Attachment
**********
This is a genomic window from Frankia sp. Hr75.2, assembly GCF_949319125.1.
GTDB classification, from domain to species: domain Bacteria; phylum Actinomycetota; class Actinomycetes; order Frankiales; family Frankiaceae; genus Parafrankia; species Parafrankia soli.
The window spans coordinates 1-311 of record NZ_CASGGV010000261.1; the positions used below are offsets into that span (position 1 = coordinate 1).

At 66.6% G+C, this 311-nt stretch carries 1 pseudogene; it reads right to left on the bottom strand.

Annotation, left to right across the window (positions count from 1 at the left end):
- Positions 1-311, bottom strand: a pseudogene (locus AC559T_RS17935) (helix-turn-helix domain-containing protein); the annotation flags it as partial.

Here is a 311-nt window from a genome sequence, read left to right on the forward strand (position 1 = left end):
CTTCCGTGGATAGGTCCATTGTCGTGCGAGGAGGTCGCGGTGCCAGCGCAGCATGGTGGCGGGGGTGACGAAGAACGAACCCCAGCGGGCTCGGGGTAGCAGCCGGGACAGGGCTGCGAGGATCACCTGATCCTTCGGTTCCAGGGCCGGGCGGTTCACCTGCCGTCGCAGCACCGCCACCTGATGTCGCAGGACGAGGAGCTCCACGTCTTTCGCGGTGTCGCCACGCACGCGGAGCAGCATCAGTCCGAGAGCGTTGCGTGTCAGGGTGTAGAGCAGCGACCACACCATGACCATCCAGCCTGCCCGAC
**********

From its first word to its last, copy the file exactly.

This is a genomic window from Frankia sp. Hr75.2, assembly GCF_949319125.1.
GTDB classification, from domain to species: domain Bacteria; phylum Actinomycetota; class Actinomycetes; order Frankiales; family Frankiaceae; genus Parafrankia; species Parafrankia soli.
The window spans coordinates 1-311 of record NZ_CASGGV010000261.1; the positions used below are offsets into that span (position 1 = coordinate 1).

At 66.6% G+C, this 311-nt stretch carries 1 pseudogene; it reads right to left on the bottom strand.

Annotation, left to right across the window (positions count from 1 at the left end):
- Positions 1-311, bottom strand: a pseudogene (locus AC559T_RS17935) (helix-turn-helix domain-containing protein); the annotation flags it as partial.

Here is a 311-nt window from a genome sequence, read left to right on the forward strand (position 1 = left end):
CTTCCGTGGATAGGTCCATTGTCGTGCGAGGAGGTCGCGGTGCCAGCGCAGCATGGTGGCGGGGGTGACGAAGAACGAACCCCAGCGGGCTCGGGGTAGCAGCCGGGACAGGGCTGCGAGGATCACCTGATCCTTCGGTTCCAGGGCCGGGCGGTTCACCTGCCGTCGCAGCACCGCCACCTGATGTCGCAGGACGAGGAGCTCCACGTCTTTCGCGGTGTCGCCACGCACGCGGAGCAGCATCAGTCCGAGAGCGTTGCGTGTCAGGGTGTAGAGCAGCGACCACACCATGACCATCCAGCCTGCCCGAC